Reviewers find this preprint misleading; while the effects of COVID-mitigation strategies on excess mortality are important to understand, the evidence presented does not substantiate the claim that deaths of despair, in particular, have increased over the course of the pandemic.
RR:C19 Evidence Scale rating by reviewer:
Misleading. Serious flaws and errors in the methods and data render the study conclusions misinformative. The results and conclusions of the ideal study are at least as likely to conclude the opposite of its results and conclusions than agree. Decision-makers should not consider this evidence in any decision.
This paper analyzes excess mortality not directly attributed to COVID-19 in 2020, arguing that it reflects the effects of social distancing and the pandemic recession on so-called “deaths of despair” (from drug overdose, suicide, and alcohol abuse). The author starts by decomposing excess deaths into reported COVID deaths, unreported COVID deaths, and non-COVID excess deaths. He then shows that non-COVID excess deaths are highest in the demographic group with the greatest pre-pandemic burden from deaths of despair, which he interprets as evidence that non-COVID excess deaths reflect a surge in deaths of despair. Finally, he reports rising overdose mortality in three cities in 2020. None of the three analyses specifically support the author’s conclusions.
It is easiest to start with the city time-series evidence and work backward. The author graphs monthly time series of fatal opioid overdoses in Chicago and San Diego. These time series reveal higher opioid mortality in 2020 than in previous years. Additionally, Chicago peaked in May 2020, during the most intense period of social distancing. At face value, these patterns are consistent with the author’s argument. However, in both cities, the rising trend in opioid mortality began in mid-to late-2019, well before the pandemic. Additionally, opioid mortality in San Diego peaked in March 2020, half of which preceded the large-scale onset of social distancing. These patterns suggest causes beyond social distancing. The author also informally describes the experience of San Francisco, with accidental drug overdoses 59 percent higher in the first 8 months of 2020 than in 2019. But San Francisco may have been on the same rising pre- pandemic trend as Chicago and San Diego. The experiences of these three cities do not rule out a role for pandemic slowdowns, but neither do they substantiate it.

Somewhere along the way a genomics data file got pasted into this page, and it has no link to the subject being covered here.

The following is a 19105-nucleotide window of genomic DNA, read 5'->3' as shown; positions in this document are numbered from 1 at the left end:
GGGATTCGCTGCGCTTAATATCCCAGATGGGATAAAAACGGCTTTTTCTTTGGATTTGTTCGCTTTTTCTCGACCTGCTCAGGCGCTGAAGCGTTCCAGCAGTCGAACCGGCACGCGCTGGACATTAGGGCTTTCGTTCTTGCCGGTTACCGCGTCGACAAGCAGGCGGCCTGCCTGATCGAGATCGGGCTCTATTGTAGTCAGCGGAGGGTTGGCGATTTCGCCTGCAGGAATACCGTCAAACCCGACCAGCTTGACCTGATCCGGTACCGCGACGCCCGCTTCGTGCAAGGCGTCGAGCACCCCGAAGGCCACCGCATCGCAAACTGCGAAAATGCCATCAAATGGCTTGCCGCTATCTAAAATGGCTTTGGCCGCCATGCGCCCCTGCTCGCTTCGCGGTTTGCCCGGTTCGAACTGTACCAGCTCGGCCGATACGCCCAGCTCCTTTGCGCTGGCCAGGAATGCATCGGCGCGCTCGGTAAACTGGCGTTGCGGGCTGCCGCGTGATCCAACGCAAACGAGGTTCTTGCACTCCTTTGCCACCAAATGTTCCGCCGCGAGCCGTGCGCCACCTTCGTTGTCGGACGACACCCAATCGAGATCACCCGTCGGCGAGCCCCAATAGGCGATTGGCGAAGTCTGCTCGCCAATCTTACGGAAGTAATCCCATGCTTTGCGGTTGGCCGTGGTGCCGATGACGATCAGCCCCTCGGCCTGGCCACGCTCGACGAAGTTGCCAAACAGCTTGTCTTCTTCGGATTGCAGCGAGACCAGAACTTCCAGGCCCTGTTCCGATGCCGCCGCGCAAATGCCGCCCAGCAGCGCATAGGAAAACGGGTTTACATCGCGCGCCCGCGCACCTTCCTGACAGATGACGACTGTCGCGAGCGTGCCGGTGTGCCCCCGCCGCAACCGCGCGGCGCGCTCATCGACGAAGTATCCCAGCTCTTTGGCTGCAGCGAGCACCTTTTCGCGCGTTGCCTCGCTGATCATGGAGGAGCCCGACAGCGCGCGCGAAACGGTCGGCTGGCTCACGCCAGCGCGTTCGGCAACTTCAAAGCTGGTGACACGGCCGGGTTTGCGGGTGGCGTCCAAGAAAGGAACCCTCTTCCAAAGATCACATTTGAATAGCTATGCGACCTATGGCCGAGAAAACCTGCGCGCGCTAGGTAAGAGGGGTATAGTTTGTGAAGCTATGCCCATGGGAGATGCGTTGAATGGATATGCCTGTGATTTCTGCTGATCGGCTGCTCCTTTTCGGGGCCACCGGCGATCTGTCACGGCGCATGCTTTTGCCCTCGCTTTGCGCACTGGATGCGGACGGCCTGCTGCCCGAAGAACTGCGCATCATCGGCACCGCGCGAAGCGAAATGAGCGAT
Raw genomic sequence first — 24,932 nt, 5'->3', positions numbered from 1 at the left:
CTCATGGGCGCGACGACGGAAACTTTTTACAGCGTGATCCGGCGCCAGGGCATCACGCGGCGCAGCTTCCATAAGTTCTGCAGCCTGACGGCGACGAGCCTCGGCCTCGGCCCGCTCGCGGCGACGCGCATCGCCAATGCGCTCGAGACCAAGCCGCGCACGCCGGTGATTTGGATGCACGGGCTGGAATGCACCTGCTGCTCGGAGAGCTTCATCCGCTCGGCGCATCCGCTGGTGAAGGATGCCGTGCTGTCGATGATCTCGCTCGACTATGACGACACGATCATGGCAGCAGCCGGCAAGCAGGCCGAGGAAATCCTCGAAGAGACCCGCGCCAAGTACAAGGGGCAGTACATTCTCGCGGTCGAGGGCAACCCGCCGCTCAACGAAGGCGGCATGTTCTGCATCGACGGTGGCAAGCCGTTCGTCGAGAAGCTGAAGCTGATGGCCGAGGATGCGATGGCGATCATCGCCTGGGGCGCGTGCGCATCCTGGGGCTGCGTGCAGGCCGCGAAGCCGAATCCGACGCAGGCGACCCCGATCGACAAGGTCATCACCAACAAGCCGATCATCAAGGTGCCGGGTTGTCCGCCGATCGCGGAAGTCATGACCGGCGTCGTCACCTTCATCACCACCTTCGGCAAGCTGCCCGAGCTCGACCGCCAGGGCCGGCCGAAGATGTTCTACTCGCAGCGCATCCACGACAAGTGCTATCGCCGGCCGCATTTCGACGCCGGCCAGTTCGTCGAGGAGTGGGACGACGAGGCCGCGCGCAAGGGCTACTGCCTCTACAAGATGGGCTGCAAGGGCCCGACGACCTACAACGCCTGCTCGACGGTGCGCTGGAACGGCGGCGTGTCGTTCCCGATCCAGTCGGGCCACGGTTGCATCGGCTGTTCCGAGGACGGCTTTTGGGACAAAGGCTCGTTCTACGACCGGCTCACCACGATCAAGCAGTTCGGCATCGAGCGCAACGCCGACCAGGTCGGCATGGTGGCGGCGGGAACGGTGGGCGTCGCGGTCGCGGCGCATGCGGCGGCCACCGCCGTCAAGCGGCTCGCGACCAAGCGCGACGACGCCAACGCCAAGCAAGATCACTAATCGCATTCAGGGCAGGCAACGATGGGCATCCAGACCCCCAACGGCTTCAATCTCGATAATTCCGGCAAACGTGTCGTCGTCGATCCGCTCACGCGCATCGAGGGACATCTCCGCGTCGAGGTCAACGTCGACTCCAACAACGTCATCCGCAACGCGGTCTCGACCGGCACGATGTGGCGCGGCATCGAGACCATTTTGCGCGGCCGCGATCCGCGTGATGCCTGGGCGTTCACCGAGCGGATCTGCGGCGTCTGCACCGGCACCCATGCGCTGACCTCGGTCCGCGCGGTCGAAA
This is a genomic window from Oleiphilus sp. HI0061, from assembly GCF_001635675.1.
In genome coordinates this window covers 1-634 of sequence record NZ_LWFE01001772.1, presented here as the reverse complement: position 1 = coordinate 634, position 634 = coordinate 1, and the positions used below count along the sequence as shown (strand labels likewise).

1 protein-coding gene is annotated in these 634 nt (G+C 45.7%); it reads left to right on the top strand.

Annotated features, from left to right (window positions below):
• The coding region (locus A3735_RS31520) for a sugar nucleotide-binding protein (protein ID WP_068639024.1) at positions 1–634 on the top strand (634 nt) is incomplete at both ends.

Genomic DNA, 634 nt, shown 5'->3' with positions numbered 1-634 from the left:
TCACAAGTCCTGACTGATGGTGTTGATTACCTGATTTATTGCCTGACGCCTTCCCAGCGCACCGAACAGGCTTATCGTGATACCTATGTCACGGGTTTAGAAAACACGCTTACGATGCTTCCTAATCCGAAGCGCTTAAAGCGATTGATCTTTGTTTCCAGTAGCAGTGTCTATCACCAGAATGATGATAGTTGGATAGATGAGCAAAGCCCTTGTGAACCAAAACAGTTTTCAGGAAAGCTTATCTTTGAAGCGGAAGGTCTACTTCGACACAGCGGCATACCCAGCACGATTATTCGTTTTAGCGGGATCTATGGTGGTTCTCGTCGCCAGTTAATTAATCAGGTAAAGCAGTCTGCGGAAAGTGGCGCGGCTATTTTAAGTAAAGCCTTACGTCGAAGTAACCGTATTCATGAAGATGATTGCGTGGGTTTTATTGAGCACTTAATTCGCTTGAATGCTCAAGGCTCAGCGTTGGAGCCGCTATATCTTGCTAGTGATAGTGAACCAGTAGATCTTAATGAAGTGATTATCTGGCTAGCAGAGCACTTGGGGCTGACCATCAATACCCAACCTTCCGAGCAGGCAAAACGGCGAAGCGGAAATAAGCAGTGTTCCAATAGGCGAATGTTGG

The same applies to the author’s comparison of non-COVID excess deaths in 2020 with deaths of despair in 2017-18 by age and sex. He finds that both mortality measures were highest in middle-aged men, in the 35-44 and 45-54 year old age groups. The coincidence of pandemic-era excess deaths with pre-pandemic deaths of despair in the same demographic group does loosely suggest that the latter may account for some of the former. But turning this loose suggestion into compelling evidence requires further probing. Are any other causes of death disproportionately high among middle-aged men? Were deaths of despair already trending upward disproportionately in this demographic group? Does the geographic pattern of excess deaths (by demographic group) line up with the geographic pattern of deaths of despair?
The estimates of non-COVID excess deaths are based on the author’s decomposition of overall excess deaths into reported COVID deaths, unreported COVID deaths, and non-COVID excess deaths. He distinguishes the latter two categories by assuming that all COVID deaths have been correctly reported since week 18 of the pandemic. Unreported COVID deaths may plausibly account for a smaller share of excess mortality later in the pandemic, but the timing of that decline is unclear.
If the paper’s point is that some of 2020’s excess mortality is due to distancing protocols—which reduced elective health care use economic activity while increasing social isolation—that point is plausible. However, none of the evidence here pinpoints the causes of those deaths.